0

I have installed two inline duct booster fans to increase the airflow for my furnace/ac in a new addition that I got built. The new run that I installed is an 8" flex duct that runs about 25 ft. then splits into two 6" flexible ducts running to the two registers that I installed for that addition.

I checked the new run from beginning to end and there are no obstructions or slack in it. Right now I have one booster fan in each of the 6" split runs and they are controlled by a Suncourt ducstat.

I have two issues that I am puzzled with:

  • First, The fans are really not blowing a lot of air through the registers, although they are positioned about 3-4 feet away from the registers.

  • Second, The fans turn on for a few seconds only and then turn off, then a few minutes later they come on briefly and then shut off (they don't stay on continuously for the entire furnace blower cycle) I have followed the Suncourt Ducstat instructions carefully and set it up correctly.

Any advice as to what the issues could be will be appreciated.

Before anybody asks the obvious, the fans are installed correctly with the correct airflow direction!!

enter image description hereenter image description hereenter image description hereenter image description here

2
  • Hi! You have a couple of unregistered accounts. Please consider registering one of them, then merge them together, which will allow you to edit and comment on any of your posts and most importantly accept an answer. Thanks, and welcome to the site!
    – Niall C.
    Mar 26, 2021 at 0:01
  • I've never heard of a "booster fan" used this way and the idea of it seems unrealistic. The main fan will produce a certain amount of air flow that will be divided among the ducts according to their sizes and lengths. Adding a fan to one duct might produce a slight increase in flow through that duct, at the expense of all the other ones, but the effect will be slight if it works at all. Is there a good return air path from the extension to the main blower? Is the blower big enough for the home with the addition? Some blowers need a certain amount of back pressure. Could that be a factor?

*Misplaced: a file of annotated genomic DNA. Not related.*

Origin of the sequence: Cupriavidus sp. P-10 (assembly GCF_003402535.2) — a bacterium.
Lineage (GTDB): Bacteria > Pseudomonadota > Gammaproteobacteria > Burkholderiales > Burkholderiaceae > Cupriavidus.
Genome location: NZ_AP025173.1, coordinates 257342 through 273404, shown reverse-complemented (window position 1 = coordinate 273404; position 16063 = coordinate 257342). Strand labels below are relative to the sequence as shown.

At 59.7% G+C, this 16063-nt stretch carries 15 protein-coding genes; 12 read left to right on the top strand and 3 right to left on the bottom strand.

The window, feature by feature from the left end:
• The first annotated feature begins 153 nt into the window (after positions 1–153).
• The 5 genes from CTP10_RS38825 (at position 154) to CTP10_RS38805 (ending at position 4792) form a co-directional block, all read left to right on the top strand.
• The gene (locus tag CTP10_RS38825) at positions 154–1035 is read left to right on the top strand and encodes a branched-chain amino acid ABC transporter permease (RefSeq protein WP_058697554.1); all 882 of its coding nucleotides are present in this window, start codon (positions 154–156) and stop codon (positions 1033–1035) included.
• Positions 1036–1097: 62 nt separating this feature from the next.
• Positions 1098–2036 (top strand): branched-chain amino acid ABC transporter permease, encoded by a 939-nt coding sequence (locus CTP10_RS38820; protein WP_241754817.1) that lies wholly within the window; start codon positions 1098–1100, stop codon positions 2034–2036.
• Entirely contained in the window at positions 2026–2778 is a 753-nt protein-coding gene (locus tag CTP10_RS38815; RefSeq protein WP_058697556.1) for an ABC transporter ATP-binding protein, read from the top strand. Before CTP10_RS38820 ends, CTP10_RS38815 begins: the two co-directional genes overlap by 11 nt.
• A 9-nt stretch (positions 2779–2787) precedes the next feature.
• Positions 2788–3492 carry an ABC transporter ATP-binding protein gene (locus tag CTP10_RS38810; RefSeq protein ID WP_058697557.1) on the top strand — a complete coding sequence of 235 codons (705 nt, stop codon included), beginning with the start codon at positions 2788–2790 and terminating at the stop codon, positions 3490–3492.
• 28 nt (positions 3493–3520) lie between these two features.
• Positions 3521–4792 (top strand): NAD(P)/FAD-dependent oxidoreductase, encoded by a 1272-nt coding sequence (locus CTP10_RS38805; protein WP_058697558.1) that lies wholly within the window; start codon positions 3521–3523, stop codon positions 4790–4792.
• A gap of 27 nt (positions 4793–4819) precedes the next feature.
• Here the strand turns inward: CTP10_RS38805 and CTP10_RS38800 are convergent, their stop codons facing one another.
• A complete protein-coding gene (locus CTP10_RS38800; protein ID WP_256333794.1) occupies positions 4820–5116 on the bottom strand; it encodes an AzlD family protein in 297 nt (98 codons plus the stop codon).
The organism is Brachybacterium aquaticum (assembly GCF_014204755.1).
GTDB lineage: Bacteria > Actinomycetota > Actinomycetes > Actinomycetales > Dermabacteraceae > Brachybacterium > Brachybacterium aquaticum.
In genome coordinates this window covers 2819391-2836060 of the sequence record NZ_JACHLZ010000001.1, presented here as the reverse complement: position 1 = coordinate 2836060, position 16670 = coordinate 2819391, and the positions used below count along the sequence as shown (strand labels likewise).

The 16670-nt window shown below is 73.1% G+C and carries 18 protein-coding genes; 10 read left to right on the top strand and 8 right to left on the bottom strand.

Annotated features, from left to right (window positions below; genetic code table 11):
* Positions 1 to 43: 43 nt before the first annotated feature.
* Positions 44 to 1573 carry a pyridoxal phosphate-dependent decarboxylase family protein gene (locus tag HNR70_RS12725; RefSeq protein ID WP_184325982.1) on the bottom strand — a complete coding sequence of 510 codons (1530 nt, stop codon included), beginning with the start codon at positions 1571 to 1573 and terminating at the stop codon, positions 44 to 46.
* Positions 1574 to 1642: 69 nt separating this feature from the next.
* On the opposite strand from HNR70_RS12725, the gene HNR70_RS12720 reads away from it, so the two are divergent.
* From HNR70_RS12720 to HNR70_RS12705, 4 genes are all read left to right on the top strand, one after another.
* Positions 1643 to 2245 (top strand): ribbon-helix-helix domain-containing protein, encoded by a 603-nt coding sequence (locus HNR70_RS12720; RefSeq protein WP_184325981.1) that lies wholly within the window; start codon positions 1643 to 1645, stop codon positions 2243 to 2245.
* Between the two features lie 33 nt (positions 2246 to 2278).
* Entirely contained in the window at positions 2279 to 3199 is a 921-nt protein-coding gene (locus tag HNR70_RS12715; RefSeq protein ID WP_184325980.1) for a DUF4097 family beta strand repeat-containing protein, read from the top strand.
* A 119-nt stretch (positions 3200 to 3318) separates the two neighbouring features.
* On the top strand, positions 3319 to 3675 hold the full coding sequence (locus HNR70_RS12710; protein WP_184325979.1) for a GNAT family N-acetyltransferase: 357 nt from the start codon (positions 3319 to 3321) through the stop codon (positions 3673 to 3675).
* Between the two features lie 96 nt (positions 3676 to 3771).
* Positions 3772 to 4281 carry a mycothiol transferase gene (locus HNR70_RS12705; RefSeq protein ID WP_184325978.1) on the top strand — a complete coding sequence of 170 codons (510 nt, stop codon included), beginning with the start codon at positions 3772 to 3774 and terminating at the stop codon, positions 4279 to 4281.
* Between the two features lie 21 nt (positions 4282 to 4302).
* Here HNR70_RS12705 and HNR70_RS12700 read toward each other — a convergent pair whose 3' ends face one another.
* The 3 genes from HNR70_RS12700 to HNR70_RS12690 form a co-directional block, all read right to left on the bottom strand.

– jay613
    May 11, 2021 at 14:11

3 Answers 3

1

Has your furnace/AC unit been sized for the addition?

Try unplugging the fans from the ducstat and plug them into a regular outlet and see if they continue to cut out.

Keep in mind that these fans will only help move the air that's available from the main blower, they won't increase the air available. Your run of 8" duct and then split into 2-6"ducts is going to have a lot of resistance to air flow. Those two fans will help accelerate the existing air to it's destination. The plenum and main blower will supply a certain amount of air for the entire house, the fans won't increase that amount. The strain on the fans due to the lack of air could be overloading them and causing them to kick out.

I've seen this a lot on this site and one of the good solutions is to add a mini split system for the addition because you're probably taxing your existing system.

0

Where on the existing duct did you "tap in" or install the 8" round supply? If it is in the end of the existing duct, that will not work. Also, flex duct has a lot more resistance to air flow than does hard metal smooth pipe. I have found those in-line duct fans to be almost useless. They usually make more noise than necessary for the little amount of "push" that they provide.

2
  • D.George: The 8” flexible duct is coming straight out of the furnace plenum. Thanks!!
    – user132109
    Mar 25, 2021 at 23:40
  • can you post a picture of the new duct or a detailed drawing of the whole duct system?
    – d.george
    Mar 26, 2021 at 9:59
0

It will work on low demand days but when extremely hot or extremely cold it will make no difference.what you are doing is placing a fan in line which will simply circulate air within the duct. This does not guarantee an increase in air pressure especially if the unit is not sized right. Try closing some vents in other rooms and see if you get an increase in air flow. If you do an in line fan...

1
  • It seems that you forgot to finish your thought there at the end. Please edit in the rest of what you were going to say.
    – FreeMan
    May 11, 2021 at 13:09

Your Answer

By clicking “Post Your Answer”, you agree to our terms of service, privacy policy and cookie policy

Not the answer you're looking for? Browse other questions tagged or ask your own question.